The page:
Depressive symptoms in patients with an implantable cardioverter defibrillator: Does treatment expectations play a role?

Susanne S Pedersen, Christina M Andersen, Johan Denollet, Mirela Habibovic

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Objective Patients with an implantable cardioverter defibrillator (ICD) and co-morbid depression are at greater risk of poor quality of life and premature death. We examined if treatment expectations predict depressive symptoms 12 months post implant. Methods First-time implant patients from the WEBCARE study (n = 177; 83.1% men) completed the EXPECTations towards ICD therapy questionnaire and the Type D Scale at baseline, and the Patient Health Questionnaire at baseline and 12 months. Results Using hierarchical linear regression with 3 models, we identified the following independent predictors of 12-months depressive symptoms: Model 1: Negative treatment expectations (β = 0.202; p = 0.020) and baseline depression (β = 0.376; p < 0.0001). Model 2: Baseline depression (β = 0.350; p < 0.0001) and Type D personality (β = 0.162; p = 0.042); negative treatment expectations was borderline significant (β = 0.169; p = 0.051). Model 3: Baseline depression (β = 0.353; p < 0.0001) and negative treatment expectations (β = 0.180; p = 0.043); Type D personality was not significant (β = 0.150; p = 0.067), adjusting for positive treatment expectations, heart failure, sex, and shocks during follow-up. The models accounted for 22.2%, 24.1%, and 23.3% of the variance in 12-months depressive symptoms, respectively. Conclusion Further research is warranted to explore the role of treatment expectations at the time of implant and its overlap with personality as a determinant of depression in patients with an ICD.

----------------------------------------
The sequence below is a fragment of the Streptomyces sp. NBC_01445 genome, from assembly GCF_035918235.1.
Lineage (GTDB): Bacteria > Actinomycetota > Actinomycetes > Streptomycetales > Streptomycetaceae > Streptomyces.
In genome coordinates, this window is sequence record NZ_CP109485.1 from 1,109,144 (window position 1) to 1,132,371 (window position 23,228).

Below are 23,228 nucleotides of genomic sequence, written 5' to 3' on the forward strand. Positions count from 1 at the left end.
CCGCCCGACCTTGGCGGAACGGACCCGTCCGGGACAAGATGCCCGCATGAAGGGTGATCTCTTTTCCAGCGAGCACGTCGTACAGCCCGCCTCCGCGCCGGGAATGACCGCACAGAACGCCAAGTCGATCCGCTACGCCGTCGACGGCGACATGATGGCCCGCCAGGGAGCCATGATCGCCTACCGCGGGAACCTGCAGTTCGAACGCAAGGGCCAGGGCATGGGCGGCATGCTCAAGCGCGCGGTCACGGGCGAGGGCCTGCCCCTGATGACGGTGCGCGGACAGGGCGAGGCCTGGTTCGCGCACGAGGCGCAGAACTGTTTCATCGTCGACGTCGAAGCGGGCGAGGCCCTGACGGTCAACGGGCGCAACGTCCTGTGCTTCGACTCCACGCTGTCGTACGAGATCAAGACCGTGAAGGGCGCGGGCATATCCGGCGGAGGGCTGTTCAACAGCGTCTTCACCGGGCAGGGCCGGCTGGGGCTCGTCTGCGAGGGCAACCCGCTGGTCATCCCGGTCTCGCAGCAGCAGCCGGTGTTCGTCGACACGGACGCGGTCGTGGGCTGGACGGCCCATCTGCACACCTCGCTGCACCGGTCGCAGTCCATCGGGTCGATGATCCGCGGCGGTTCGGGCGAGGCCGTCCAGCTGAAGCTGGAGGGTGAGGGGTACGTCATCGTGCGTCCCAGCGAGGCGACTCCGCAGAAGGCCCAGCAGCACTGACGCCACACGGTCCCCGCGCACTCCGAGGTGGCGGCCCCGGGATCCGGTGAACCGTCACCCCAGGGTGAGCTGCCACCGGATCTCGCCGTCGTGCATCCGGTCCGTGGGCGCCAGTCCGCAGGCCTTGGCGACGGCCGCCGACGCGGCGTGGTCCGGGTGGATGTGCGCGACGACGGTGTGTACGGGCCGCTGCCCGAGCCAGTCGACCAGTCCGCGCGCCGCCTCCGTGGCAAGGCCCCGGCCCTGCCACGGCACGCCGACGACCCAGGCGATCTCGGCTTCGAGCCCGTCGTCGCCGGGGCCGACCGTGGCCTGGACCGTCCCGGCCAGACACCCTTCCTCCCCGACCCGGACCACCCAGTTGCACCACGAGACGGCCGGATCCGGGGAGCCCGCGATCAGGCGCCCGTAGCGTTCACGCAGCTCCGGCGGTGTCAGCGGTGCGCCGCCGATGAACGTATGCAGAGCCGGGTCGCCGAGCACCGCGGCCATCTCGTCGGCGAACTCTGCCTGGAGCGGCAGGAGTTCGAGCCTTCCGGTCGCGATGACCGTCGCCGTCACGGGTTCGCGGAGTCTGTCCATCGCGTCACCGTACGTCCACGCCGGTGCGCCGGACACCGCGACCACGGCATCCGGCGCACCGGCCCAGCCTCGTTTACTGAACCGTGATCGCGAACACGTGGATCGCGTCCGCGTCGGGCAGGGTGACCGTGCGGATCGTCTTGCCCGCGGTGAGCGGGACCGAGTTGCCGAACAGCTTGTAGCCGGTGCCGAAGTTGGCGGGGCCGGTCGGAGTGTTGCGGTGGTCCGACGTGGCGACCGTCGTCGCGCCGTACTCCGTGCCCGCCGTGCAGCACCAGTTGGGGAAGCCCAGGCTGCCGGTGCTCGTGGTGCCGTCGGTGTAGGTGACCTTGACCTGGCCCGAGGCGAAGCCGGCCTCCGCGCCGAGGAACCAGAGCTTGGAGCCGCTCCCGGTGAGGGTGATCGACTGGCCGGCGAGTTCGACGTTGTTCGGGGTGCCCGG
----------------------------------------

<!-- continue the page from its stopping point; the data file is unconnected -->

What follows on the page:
TidsskriftGeneral Hospital Psychiatry
Sider (fra-til)10-14
StatusUdgivet - 1. mar. 2018